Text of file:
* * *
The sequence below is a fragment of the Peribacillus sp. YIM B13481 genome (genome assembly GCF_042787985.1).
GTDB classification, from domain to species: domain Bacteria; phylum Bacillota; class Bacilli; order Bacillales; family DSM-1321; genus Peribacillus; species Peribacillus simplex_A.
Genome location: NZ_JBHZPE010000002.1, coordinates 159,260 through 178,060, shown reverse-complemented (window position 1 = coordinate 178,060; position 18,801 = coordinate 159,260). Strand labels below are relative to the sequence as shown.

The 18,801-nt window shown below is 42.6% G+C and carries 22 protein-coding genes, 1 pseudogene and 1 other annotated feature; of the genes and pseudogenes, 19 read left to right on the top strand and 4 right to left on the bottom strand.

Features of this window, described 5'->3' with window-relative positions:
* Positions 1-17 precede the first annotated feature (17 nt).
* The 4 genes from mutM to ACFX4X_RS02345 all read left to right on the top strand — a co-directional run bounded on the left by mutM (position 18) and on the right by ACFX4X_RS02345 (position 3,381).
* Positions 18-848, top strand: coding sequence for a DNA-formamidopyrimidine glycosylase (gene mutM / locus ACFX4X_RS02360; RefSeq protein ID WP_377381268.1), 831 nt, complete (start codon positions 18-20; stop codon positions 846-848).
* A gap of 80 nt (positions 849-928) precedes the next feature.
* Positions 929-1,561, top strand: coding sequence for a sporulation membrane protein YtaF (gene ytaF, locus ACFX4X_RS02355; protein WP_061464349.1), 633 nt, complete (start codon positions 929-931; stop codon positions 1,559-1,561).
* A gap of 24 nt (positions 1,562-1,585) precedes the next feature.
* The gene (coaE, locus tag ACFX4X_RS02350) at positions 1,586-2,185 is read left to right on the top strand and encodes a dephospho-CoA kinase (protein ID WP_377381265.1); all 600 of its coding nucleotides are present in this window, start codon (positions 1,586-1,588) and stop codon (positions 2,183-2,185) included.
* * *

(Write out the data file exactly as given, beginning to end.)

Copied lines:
The sequence below is a fragment of the Peribacillus sp. YIM B13481 genome (genome assembly GCF_042787985.1).
GTDB classification, from domain to species: domain Bacteria; phylum Bacillota; class Bacilli; order Bacillales; family DSM-1321; genus Peribacillus; species Peribacillus simplex_A.
Genome location: NZ_JBHZPE010000002.1, coordinates 159,260 through 178,060, shown reverse-complemented (window position 1 = coordinate 178,060; position 18,801 = coordinate 159,260). Strand labels below are relative to the sequence as shown.

The 18,801-nt window shown below is 42.6% G+C and carries 22 protein-coding genes, 1 pseudogene and 1 other annotated feature; of the genes and pseudogenes, 19 read left to right on the top strand and 4 right to left on the bottom strand.

Features of this window, described 5'->3' with window-relative positions:
* Positions 1-17 precede the first annotated feature (17 nt).
* The 4 genes from mutM to ACFX4X_RS02345 all read left to right on the top strand — a co-directional run bounded on the left by mutM (position 18) and on the right by ACFX4X_RS02345 (position 3,381).
* Positions 18-848, top strand: coding sequence for a DNA-formamidopyrimidine glycosylase (gene mutM / locus ACFX4X_RS02360; RefSeq protein ID WP_377381268.1), 831 nt, complete (start codon positions 18-20; stop codon positions 846-848).
* A gap of 80 nt (positions 849-928) precedes the next feature.
* Positions 929-1,561, top strand: coding sequence for a sporulation membrane protein YtaF (gene ytaF, locus ACFX4X_RS02355; protein WP_061464349.1), 633 nt, complete (start codon positions 929-931; stop codon positions 1,559-1,561).
* A gap of 24 nt (positions 1,562-1,585) precedes the next feature.
* The gene (coaE, locus tag ACFX4X_RS02350) at positions 1,586-2,185 is read left to right on the top strand and encodes a dephospho-CoA kinase (protein ID WP_377381265.1); all 600 of its coding nucleotides are present in this window, start codon (positions 1,586-1,588) and stop codon (positions 2,183-2,185) included.